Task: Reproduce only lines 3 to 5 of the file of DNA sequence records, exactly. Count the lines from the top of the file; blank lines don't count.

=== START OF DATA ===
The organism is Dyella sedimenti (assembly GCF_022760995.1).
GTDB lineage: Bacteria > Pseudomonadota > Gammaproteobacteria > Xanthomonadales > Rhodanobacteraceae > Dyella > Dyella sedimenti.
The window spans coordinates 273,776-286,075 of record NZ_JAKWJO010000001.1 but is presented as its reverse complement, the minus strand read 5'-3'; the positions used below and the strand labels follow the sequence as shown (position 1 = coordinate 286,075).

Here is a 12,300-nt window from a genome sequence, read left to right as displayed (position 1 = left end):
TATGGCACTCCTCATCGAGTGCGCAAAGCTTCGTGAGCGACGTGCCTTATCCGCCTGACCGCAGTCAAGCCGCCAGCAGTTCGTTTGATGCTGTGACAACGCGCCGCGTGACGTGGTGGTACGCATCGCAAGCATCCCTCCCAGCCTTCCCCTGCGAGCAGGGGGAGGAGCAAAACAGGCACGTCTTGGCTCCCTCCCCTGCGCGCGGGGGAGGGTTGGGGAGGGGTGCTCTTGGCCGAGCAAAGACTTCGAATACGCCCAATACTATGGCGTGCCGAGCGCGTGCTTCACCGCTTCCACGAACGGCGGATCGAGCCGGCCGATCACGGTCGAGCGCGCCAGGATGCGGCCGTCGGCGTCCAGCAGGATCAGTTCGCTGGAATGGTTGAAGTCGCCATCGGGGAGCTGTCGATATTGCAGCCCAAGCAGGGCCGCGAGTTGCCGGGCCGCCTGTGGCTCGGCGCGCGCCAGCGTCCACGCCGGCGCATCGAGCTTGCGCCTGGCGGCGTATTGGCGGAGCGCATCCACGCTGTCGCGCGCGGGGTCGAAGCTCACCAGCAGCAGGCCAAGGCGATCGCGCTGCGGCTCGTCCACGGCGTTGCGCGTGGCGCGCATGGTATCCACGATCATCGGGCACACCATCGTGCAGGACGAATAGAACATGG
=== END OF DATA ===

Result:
The window spans coordinates 273,776-286,075 of record NZ_JAKWJO010000001.1 but is presented as its reverse complement, the minus strand read 5'-3'; the positions used below and the strand labels follow the sequence as shown (position 1 = coordinate 286,075).

Here is a 12,300-nt window from a genome sequence, read left to right as displayed (position 1 = left end):
TATGGCACTCCTCATCGAGTGCGCAAAGCTTCGTGAGCGACGTGCCTTATCCGCCTGACCGCAGTCAAGCCGCCAGCAGTTCGTTTGATGCTGTGACAACGCGCCGCGTGACGTGGTGGTACGCATCGCAAGCATCCCTCCCAGCCTTCCCCTGCGAGCAGGGGGAGGAGCAAAACAGGCACGTCTTGGCTCCCTCCCCTGCGCGCGGGGGAGGGTTGGGGAGGGGTGCTCTTGGCCGAGCAAAGACTTCGAATACGCCCAATACTATGGCGTGCCGAGCGCGTGCTTCACCGCTTCCACGAACGGCGGATCGAGCCGGCCGATCACGGTCGAGCGCGCCAGGATGCGGCCGTCGGCGTCCAGCAGGATCAGTTCGCTGGAATGGTTGAAGTCGCCATCGGGGAGCTGTCGATATTGCAGCCCAAGCAGGGCCGCGAGTTGCCGGGCCGCCTGTGGCTCGGCGCGCGCCAGCGTCCACGCCGGCGCATCGAGCTTGCGCCTGGCGGCGTATTGGCGGAGCGCATCCACGCTGTCGCGCGCGGGGTCGAAGCTCACCAGCAGCAGGCCAAGGCGATCGCGCTGCGGCTCGTCCACGGCGTTGCGCGTGGCGCGCATGGTATCCACGATCATCGGGCACACCATCGTGCAGGACGAATAGAACATGG